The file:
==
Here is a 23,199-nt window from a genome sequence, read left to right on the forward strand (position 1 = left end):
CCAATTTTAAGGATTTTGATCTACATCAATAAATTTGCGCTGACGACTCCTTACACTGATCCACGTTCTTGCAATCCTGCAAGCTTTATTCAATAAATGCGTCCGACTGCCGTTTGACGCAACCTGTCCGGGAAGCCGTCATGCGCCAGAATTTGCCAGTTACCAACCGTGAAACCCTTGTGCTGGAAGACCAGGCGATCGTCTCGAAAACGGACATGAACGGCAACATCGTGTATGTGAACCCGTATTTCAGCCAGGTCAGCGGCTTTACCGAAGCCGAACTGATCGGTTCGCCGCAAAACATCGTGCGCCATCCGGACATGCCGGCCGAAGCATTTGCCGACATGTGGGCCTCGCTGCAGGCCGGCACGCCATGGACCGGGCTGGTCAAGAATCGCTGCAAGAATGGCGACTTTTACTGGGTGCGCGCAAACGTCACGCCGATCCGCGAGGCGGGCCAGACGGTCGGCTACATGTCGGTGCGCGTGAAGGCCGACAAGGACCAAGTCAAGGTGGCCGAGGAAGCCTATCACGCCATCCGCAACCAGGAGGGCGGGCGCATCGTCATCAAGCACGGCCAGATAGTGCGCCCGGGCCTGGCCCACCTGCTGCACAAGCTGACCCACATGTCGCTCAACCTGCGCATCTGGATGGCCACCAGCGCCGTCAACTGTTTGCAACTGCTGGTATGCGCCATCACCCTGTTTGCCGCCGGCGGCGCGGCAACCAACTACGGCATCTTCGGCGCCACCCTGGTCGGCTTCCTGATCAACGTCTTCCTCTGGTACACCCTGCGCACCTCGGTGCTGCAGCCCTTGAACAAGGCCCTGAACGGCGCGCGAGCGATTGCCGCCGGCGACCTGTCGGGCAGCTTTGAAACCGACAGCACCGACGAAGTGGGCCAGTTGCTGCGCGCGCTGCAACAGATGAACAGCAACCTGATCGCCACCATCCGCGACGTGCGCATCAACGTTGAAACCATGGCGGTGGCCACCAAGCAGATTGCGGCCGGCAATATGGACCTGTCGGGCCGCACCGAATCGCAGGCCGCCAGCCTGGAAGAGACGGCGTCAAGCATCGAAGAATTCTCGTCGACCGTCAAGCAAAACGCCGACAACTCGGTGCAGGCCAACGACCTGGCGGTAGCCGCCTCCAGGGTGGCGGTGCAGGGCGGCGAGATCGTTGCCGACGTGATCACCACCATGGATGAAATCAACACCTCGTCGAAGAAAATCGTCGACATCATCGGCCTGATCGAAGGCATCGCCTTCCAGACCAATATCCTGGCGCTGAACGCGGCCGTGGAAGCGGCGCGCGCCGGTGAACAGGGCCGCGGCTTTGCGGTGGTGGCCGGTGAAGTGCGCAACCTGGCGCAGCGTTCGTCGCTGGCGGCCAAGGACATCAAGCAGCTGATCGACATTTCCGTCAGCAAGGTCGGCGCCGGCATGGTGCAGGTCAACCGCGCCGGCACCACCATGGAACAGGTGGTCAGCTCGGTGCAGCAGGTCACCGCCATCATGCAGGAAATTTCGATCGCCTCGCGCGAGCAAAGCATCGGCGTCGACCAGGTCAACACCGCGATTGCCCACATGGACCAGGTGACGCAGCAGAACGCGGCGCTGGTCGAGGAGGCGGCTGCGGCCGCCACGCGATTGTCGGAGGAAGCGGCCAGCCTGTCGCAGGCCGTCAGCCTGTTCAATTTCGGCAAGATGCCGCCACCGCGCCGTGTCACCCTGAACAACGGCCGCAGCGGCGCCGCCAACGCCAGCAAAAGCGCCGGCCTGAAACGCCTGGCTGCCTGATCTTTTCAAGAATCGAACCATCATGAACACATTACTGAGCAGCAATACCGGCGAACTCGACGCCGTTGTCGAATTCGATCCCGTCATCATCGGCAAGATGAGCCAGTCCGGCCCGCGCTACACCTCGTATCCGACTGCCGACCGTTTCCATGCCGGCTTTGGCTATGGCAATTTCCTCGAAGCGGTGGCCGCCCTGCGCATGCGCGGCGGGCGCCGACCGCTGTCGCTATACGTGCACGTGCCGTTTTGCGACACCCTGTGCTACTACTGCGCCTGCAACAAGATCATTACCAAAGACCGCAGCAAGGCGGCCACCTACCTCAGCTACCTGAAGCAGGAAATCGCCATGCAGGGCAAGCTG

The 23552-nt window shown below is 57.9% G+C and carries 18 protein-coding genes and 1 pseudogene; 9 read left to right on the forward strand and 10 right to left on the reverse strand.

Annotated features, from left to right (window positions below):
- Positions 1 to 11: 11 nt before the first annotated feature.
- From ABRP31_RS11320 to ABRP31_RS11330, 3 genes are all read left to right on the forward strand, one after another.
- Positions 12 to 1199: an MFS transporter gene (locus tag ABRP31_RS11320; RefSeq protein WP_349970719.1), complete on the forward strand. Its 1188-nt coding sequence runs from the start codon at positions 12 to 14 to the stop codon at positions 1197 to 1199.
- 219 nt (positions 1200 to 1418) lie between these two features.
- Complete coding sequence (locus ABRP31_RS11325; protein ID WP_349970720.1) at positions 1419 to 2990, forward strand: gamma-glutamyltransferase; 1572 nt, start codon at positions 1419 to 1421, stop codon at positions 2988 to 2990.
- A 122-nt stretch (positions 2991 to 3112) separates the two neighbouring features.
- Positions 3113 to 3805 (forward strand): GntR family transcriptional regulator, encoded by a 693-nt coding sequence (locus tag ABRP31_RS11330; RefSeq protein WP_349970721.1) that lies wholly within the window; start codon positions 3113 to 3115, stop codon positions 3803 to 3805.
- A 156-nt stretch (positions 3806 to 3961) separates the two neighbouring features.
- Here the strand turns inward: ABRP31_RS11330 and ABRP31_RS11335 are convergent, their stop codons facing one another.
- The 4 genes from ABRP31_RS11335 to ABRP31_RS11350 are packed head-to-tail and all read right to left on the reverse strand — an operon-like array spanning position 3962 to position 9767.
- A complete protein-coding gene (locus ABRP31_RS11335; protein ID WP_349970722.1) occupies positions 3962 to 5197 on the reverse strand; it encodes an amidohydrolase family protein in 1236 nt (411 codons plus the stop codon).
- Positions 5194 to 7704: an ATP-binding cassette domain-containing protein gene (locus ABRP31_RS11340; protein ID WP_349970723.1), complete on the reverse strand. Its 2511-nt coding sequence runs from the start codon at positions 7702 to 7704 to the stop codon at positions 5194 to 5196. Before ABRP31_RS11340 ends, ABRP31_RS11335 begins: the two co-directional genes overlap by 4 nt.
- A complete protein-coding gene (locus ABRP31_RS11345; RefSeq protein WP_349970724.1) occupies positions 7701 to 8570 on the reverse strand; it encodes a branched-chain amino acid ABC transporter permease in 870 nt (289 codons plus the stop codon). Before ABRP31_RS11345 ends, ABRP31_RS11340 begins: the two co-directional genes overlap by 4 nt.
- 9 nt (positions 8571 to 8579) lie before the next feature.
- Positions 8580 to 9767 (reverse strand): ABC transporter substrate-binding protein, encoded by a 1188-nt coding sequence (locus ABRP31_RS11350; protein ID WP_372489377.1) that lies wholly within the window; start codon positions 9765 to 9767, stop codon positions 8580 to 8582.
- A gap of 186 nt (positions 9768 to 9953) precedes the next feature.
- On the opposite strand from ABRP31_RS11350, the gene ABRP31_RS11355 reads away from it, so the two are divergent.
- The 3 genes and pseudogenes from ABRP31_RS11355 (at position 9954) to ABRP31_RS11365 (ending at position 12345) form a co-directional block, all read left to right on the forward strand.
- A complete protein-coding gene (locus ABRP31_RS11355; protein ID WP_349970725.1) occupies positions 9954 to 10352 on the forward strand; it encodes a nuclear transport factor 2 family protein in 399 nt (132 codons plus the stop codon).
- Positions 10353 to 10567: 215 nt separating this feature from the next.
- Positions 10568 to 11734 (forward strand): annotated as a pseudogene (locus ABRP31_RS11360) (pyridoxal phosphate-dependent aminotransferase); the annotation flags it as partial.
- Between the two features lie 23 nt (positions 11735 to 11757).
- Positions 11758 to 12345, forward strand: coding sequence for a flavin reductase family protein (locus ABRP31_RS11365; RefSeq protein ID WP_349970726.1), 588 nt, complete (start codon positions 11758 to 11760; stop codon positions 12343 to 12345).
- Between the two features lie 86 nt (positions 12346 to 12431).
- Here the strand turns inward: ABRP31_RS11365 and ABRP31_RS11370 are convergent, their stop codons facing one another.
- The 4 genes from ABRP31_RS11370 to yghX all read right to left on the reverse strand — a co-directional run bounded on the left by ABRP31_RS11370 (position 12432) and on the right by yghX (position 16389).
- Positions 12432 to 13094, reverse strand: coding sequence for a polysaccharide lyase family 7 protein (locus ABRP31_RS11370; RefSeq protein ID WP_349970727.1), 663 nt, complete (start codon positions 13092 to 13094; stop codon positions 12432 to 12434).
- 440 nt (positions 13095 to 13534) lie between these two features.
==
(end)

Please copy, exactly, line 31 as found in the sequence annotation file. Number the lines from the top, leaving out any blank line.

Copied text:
- Positions 12432 to 13094, reverse strand: coding sequence for a polysaccharide lyase family 7 protein (locus ABRP31_RS11370; RefSeq protein ID WP_349970727.1), 663 nt, complete (start codon positions 13092 to 13094; stop codon positions 12432 to 12434).